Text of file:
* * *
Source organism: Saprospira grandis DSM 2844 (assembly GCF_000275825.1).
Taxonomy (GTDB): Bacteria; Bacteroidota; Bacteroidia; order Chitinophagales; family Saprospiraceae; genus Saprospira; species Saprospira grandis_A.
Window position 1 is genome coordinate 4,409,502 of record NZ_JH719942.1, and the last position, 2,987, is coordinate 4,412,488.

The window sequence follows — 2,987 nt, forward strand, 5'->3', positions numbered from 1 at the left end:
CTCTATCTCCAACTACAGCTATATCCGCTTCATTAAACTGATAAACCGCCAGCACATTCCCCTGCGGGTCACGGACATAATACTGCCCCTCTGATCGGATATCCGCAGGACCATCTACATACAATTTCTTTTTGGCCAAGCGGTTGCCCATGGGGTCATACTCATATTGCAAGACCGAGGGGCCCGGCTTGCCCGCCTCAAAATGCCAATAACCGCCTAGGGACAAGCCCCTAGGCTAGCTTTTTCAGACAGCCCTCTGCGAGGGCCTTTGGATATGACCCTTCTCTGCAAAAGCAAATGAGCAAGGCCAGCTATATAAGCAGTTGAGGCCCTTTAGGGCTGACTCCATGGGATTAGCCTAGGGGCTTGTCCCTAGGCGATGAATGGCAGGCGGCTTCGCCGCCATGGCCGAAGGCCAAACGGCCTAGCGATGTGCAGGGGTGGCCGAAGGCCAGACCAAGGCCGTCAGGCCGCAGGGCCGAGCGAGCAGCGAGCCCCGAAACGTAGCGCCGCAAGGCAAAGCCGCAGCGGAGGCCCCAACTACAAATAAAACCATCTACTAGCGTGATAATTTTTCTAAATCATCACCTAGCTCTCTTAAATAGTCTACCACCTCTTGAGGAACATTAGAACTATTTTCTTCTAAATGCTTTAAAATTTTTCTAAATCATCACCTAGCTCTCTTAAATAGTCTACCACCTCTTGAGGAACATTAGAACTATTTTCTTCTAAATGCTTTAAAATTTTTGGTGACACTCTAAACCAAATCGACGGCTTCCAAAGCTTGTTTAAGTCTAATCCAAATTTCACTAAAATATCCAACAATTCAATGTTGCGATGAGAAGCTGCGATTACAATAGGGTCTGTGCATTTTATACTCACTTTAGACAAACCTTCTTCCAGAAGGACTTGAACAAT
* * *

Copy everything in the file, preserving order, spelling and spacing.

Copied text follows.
Source organism: Saprospira grandis DSM 2844 (assembly GCF_000275825.1).
Taxonomy (GTDB): Bacteria; Bacteroidota; Bacteroidia; order Chitinophagales; family Saprospiraceae; genus Saprospira; species Saprospira grandis_A.
Window position 1 is genome coordinate 4,409,502 of record NZ_JH719942.1, and the last position, 2,987, is coordinate 4,412,488.

The window sequence follows — 2,987 nt, forward strand, 5'->3', positions numbered from 1 at the left end:
CTCTATCTCCAACTACAGCTATATCCGCTTCATTAAACTGATAAACCGCCAGCACATTCCCCTGCGGGTCACGGACATAATACTGCCCCTCTGATCGGATATCCGCAGGACCATCTACATACAATTTCTTTTTGGCCAAGCGGTTGCCCATGGGGTCATACTCATATTGCAAGACCGAGGGGCCCGGCTTGCCCGCCTCAAAATGCCAATAACCGCCTAGGGACAAGCCCCTAGGCTAGCTTTTTCAGACAGCCCTCTGCGAGGGCCTTTGGATATGACCCTTCTCTGCAAAAGCAAATGAGCAAGGCCAGCTATATAAGCAGTTGAGGCCCTTTAGGGCTGACTCCATGGGATTAGCCTAGGGGCTTGTCCCTAGGCGATGAATGGCAGGCGGCTTCGCCGCCATGGCCGAAGGCCAAACGGCCTAGCGATGTGCAGGGGTGGCCGAAGGCCAGACCAAGGCCGTCAGGCCGCAGGGCCGAGCGAGCAGCGAGCCCCGAAACGTAGCGCCGCAAGGCAAAGCCGCAGCGGAGGCCCCAACTACAAATAAAACCATCTACTAGCGTGATAATTTTTCTAAATCATCACCTAGCTCTCTTAAATAGTCTACCACCTCTTGAGGAACATTAGAACTATTTTCTTCTAAATGCTTTAAAATTTTTCTAAATCATCACCTAGCTCTCTTAAATAGTCTACCACCTCTTGAGGAACATTAGAACTATTTTCTTCTAAATGCTTTAAAATTTTTGGTGACACTCTAAACCAAATCGACGGCTTCCAAAGCTTGTTTAAGTCTAATCCAAATTTCACTAAAATATCCAACAATTCAATGTTGCGATGAGAAGCTGCGATTACAATAGGGTCTGTGCATTTTATACTCACTTTAGACAAACCTTCTTCCAGAAGGACTTGAACAAT